Jakarta (AsiaNews) – The government of Joko Widodo has begun punishing agricultural companies in connection with the recent environmental disaster caused by arson fires. As a result of the latter, air quality has reached dangerous levels across much of the country.
So far, the crisis has cost the country 1.9 per cent in GDP. Since investigations began two months ago and the first arrests in September, the authorities have revoked or suspended the license of 56 companies operating palm oil and pulp wood plantations. Others have come under closer scrutiny.
“We have sanctioned 23 companies in total, ranging from administrative sanctions to licence revocation, while 33 others are still in the process,” said Kemal Amas, an official with the Indonesian Environment Ministry.
Every year, during the dry season, forested land is cleared to make way for cash crops. This year, from September to November, fires set by arsonists covered large parts of the country in smoke and haze with negative consequences for the population.
Transport and schools have had to shut down and air pollution levels have increased to ten times the acceptable limit.
According to Health Ministry data, some 27 million people were affected with at least 425,700 suffering from respiratory infections due to smoke inhalation.
The government has not named any of the firms involved, but one is thought to be foreign-owned.
Forestry Minister Siti Nurbaya said companies that started the fires would be punished but so would those that did not put out blazes.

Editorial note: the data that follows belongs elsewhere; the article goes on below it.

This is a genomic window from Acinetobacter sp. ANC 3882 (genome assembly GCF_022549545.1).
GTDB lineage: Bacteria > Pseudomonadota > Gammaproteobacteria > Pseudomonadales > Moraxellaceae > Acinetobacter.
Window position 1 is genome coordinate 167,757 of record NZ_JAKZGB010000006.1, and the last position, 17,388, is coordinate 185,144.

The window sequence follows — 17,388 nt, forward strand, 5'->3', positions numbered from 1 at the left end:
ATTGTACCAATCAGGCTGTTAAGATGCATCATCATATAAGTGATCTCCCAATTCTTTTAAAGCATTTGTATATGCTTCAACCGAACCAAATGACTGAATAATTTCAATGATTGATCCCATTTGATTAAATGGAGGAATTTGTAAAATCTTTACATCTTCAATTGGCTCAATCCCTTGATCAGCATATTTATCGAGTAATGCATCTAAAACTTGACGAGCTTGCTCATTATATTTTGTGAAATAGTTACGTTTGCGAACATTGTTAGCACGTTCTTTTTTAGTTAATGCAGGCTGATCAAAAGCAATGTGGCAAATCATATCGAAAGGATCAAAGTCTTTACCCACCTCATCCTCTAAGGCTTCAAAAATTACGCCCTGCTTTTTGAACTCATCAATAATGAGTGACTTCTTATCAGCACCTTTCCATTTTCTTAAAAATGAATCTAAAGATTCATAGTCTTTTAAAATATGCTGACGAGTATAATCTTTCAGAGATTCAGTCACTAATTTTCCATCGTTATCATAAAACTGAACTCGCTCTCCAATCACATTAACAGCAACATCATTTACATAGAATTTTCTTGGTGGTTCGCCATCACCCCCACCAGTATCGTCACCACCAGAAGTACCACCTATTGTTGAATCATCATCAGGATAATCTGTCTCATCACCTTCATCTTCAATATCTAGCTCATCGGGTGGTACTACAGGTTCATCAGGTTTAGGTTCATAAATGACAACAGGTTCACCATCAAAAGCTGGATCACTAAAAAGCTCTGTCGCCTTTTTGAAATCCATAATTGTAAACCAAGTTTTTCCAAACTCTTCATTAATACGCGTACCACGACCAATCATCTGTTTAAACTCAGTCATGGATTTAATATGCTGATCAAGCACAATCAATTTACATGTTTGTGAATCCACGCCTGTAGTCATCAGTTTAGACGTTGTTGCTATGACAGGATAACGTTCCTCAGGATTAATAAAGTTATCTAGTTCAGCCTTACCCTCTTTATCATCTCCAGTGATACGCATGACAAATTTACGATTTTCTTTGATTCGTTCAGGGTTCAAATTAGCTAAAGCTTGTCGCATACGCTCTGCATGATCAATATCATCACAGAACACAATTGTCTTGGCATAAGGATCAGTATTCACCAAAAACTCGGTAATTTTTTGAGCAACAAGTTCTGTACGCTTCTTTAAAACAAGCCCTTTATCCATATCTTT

It is illegal in Indonesia to clear more than two hectares of land by slash-and-burn methods, a limit exceeded by many companies.
Back in October, the government said that people caught flouting the law would face up to ten years in jail. However, local farmers have said that convictions are unlikely.
The fires come with a very high cost for Indonesia, which has been going through a major economic crisis for months.
According to the World Bank, Indonesia's forest fires and subsequent haze this year have cost the country "more than twice" the amount spent on reconstruction efforts after the 2004 Aceh tsunami.
The bank said the cost amounted to 1.9 per cent of Indonesia's gross domestic product (GDP), adding that regional and global costs (in Malaysia and Thailand for example) would be high as well.
Yet, despite their impact, fires are likely to start up again, when the rainy season ends in March, many experts say.
For his part, Indonesian President Joko Widodo recently warned that it might take at least three years before the situation is under control.
“We need firmer law enforcement so that this catastrophe does not repeat itself; it's been going on for 18 years but nobody has learnt their lesson,” Kemal Amas said.